Saturday, December 18, 2010

Gotamba Roti

This Gothamba roti is an imported dish from Malaysia where this is a type of flat bread made of wheat flour and is known as Roti Canai or Roti Chanai. In those days this was available mostly in Malay restaurants or eating houses but now it is widely available and is a common dish in Yarlpanam. Roti Chanai is believed to have been brought to Malaysia by the migrant workers from Madras or Chennai. Canai in Malay means ‘to knead'. In English Roti Canai is often referred to as ‘flying bread' a term meaning the process of tossing and spinning by way of which it is made. It is called Veechchu roti in Tamil due to the way it thrown about to make it thin.
This is a dish that can be eaten at breakfast, lunch or dinner and even as a snack. In Malaysia this is served 24 hours a day and is also a favourite midnight snack. It is also consumed as an appetizer in Malaysian restaurants.

There is another very similar dish - Parotta from India which is discussed later.

This is composed of flour, water and fat of some kind usually ghee or clarified butter or vegetable oil

1 kg      Flour
1 no      Eggs
1 tsp     Sugar
2 tbsp  Ghee/butter  of oil
Water as needed
Salt to taste


Sieve the flour and salt into mixing bowl.
Mix the ghee / oil first and add water and  egg keep mixing until the dough is of smooth medium and non sticky consistency.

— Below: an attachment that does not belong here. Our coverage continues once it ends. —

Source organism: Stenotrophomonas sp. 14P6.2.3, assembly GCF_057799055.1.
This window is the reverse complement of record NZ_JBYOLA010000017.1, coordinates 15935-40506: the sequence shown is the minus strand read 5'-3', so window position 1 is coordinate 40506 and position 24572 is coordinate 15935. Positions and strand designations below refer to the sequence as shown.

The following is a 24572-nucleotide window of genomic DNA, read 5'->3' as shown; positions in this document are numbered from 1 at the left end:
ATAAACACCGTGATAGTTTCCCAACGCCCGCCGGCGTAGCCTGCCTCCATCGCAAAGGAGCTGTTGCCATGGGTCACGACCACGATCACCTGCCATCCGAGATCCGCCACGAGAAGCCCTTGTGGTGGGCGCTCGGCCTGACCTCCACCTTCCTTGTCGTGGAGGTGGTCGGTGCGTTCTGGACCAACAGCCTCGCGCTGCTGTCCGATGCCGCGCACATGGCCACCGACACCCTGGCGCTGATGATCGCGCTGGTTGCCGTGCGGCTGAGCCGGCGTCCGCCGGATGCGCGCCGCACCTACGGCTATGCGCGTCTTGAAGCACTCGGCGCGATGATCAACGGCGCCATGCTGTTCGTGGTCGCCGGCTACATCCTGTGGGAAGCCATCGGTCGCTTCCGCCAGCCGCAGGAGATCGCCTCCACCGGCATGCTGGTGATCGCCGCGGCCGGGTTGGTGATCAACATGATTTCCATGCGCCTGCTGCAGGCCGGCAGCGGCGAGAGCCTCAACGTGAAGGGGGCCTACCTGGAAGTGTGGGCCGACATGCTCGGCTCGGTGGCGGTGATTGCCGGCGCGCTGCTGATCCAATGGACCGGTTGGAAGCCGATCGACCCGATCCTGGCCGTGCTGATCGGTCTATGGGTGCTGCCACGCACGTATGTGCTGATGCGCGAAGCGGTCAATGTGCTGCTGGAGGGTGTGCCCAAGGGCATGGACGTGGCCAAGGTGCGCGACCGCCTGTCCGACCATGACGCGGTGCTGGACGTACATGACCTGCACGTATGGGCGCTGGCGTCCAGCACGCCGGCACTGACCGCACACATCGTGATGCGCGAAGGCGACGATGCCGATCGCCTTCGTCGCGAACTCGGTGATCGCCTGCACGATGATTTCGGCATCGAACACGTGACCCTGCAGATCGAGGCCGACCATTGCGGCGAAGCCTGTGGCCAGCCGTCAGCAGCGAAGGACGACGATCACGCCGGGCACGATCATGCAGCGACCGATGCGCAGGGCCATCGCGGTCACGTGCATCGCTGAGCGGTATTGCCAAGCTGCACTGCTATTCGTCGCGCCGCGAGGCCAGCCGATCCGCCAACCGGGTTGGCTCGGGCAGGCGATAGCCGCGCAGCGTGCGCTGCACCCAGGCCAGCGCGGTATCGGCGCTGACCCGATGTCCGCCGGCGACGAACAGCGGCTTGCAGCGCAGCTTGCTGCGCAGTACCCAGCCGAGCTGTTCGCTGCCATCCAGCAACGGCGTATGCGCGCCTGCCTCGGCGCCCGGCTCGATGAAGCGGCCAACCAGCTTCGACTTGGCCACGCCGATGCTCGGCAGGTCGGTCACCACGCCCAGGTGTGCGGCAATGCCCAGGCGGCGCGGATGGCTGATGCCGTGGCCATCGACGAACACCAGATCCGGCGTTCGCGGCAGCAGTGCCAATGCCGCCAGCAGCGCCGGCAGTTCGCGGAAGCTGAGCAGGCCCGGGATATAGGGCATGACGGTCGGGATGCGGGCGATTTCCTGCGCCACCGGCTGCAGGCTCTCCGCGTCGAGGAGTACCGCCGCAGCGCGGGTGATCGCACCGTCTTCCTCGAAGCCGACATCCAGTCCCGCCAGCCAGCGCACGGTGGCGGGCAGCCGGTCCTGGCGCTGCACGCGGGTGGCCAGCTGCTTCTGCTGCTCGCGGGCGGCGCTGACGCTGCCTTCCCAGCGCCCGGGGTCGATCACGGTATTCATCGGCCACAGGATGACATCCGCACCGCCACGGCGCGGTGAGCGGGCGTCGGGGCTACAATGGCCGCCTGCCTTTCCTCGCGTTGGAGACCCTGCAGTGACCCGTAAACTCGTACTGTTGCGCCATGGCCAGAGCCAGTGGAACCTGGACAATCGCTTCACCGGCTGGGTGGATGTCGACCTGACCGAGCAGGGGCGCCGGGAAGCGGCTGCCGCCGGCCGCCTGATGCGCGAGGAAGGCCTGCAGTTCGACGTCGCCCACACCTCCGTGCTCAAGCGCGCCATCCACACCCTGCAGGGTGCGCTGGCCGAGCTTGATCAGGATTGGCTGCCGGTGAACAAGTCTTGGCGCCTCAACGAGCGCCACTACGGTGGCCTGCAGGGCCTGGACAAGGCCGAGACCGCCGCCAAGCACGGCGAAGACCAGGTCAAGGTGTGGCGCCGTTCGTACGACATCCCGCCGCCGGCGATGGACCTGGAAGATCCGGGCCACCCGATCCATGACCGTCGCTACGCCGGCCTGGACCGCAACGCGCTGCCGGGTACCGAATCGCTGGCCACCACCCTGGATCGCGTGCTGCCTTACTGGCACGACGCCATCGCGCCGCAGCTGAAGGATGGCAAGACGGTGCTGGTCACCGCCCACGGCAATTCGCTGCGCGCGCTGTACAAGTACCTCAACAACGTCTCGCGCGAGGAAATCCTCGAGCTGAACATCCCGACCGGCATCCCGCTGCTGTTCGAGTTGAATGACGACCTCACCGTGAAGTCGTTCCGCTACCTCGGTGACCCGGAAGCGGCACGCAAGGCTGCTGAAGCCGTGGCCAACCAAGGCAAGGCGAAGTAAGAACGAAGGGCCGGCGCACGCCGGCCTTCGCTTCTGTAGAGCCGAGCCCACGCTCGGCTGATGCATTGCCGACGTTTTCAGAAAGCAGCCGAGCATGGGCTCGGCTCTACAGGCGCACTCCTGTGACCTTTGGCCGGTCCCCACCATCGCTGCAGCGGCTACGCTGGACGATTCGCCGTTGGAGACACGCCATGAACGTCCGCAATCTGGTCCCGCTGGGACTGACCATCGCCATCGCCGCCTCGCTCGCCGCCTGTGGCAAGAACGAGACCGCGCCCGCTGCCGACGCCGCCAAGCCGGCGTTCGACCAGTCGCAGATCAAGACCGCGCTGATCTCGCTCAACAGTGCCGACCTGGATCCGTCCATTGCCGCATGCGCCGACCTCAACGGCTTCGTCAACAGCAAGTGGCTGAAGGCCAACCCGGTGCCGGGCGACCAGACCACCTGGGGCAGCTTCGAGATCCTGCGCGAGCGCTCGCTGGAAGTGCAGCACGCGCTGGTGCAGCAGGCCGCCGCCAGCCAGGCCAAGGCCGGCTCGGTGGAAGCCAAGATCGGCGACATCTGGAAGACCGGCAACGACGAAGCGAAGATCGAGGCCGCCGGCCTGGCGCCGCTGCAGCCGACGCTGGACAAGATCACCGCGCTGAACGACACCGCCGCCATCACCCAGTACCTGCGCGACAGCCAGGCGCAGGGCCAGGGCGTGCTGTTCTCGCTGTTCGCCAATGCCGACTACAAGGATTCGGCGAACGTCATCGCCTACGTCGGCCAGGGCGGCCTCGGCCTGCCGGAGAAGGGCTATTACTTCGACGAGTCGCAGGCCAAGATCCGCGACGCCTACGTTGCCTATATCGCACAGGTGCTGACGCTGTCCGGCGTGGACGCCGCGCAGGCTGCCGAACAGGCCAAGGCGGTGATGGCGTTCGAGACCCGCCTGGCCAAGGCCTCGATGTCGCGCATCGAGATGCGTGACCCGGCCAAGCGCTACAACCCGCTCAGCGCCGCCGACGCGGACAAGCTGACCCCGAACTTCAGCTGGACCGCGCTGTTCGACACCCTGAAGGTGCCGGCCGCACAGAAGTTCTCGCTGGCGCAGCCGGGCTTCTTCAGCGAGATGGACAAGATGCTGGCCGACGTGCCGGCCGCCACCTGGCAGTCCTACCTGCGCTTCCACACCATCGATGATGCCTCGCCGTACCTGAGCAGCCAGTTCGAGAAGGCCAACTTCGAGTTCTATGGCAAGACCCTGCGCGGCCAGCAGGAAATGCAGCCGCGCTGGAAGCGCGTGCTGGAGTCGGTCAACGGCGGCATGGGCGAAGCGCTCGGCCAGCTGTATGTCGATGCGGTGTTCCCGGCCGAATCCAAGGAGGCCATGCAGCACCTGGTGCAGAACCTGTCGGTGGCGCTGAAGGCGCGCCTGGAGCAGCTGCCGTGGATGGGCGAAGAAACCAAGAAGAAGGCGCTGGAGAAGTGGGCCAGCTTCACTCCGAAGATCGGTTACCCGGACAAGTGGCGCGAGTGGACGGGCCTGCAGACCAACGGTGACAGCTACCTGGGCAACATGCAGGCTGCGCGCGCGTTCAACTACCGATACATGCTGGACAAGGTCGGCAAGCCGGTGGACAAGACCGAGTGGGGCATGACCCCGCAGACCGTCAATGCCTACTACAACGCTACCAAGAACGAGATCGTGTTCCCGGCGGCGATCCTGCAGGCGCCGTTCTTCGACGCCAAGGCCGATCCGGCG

Cover the bowl with wet cloth and allow it to rest for 3 hours to soften.

Then the entire mixture is kneaded well, flattened, oiled and folded repeatedly. This is then allowed to rise further for 20 minutes.
Repeat the process of folding and kneading.
Finally the dough is divided into many dough balls of the size of golf balls or little larger, dipped in oil and left under a wet muslin cloth cover to prevent it from drying.
Then each ball is taken out, flattened on an oily platform and spread out first by hand and then by a gentle process of spinning and tossing to make it as thin as possible.
Alternatively you can roll into a thin sheet and pull at its edges  to stretch out and become thin.
Then the edges are folded to form a big square (about 10 inches).
This is then cooked on flat iron skillet with oil spread on it.
This is fried on both sides to make the process complete.
This is  'roti  tisu' or tissue bread and it is known as Veechchu roti in Jaffna. The names reflect the process of spinning and spreading the roti. The act of spinning and tossing is a process you can watch with amazement and it is an art which you will have to learn.
This can also be made round without spinning and tossing but flattened to a round form and frying on the skillet.

Serve with:
Traditionally it is served with dhal curry or meat curry.

With fried eggs
Kothu Roti
Roti with various fillings such as meat of some kind or vegetable mix

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